Mr. Anh PHAM’s grandmother was originally from Okinawa. When he was young, he went to school carrying a bento lunch she had prepared for him. Before establishing Bentomania, he had always dreamed of opening a place reminiscent of a Japanese bento shop one day. The word ‘mania’ included in the restaurant's name means ‘addictive’ in Latin. He chose the word hoping the short name would be easy for French people to remember.
The menu includes a variety of dishes including okonomiyaki, yakitori, and gyoza. Mr. Anh PHAM said, “Bento containing tofu and miso soup are becoming popular among vegetarians. It is said that French people dislike tofu due to the absence of flavor. Nevertheless, a growing number of people have been turning their backs on beef and lamb in recent years, and considering tofu to be a better source of quality protein. I just have to be creative with cooking to allow them to enjoy well-seasoned tofu. For example, I serve tofu with sauces, or even marinate it.”
Some customers are not familiar with tofu or its main ingredient, soybeans. Mr. Anh PHAM actively explains each time he serves a tofu dish to make them aware of the virtues of tofu.
Japanese Food and Ingredient Supporter Store
・Store name: Bentomania
・Tel: +33-9-51-54-36-02 (moving to a new location in February 2021)
Okinawan Diner Nirai-Kanai
An Okinawan diner serving shimadofu
with a distinctive flavor
Mr. Uchima began working for the Okinawan diner NIRAI-KANAI in 2012, and took charge of the business in 2014. Prior to his tenure at the diner, he worked for a Japanese restaurant in Tokyo. In explaining why he relocated to Singapore, he said, “Because one of my friends in the same class at the Okinawa College of Cooking told me about the opportunity. While there were a number of Japanese restaurants in Singapore at the time, there were only two Okinawan restaurants. I am Okinawan, so I naturally wanted to make Singaporeans aware of Okinawan cuisine.”
The diner is conveniently located within the Great World Shopping Center, and it is only ten minutes by car from the Takashimaya and Isetan department stores on Orchard Road. This shopping center is located in a residential area, and locals often visit it to shop and dine. Chinese Singaporeans are about 70 percent of the customers. The rest are Indian Singaporeans, Japanese living in the country, and people of other nationalities.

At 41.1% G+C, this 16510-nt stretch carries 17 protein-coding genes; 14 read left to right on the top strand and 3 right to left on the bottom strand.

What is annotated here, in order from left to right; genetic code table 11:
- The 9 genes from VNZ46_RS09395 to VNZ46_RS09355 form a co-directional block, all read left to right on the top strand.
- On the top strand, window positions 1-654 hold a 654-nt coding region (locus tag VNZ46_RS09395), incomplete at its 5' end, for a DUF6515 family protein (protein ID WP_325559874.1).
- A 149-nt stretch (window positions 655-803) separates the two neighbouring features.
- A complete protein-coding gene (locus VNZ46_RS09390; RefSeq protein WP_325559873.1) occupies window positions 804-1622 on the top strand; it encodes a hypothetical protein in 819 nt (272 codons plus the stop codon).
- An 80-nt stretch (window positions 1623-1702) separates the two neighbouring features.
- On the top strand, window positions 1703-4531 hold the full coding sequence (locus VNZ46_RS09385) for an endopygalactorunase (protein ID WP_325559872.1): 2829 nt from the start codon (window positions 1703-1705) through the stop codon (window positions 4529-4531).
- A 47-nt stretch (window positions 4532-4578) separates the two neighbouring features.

People in Singapore eat out frequently because of the high number of two-income families. It is not unusual for them to have three meals a day, including breakfast, away from home. Children often eat at their grandparents’ places, while their parents eat out. Many families hire maids, and they sometimes enjoy eating out together.
While Okinawan dishes such as chanpuru (stir fry dish) and taco rice, dominate the menu, there are also a variety of other dishes, including grilled Atka mackerel, grilled squid, deep-fried cartilage and fried noodles. Shimadofu is often used in soups and chanpuru, the signature Okinawan dish. It is firmer and saltier than standard tofu because it uses more of the coagulant bittern when it is being made.
In general, Singaporeans view dishes prepared with tofu as side dishes. One exception is teppanyaki tofu, a grilled tofu dish prepared much like a steak and enjoyed as a main course.
Japanese Food and Ingredient Supporter Store
・Store name: Okinawan Diner Nirai-Kanai
・Store URL: http://niraikanai-sg.hungry.jp/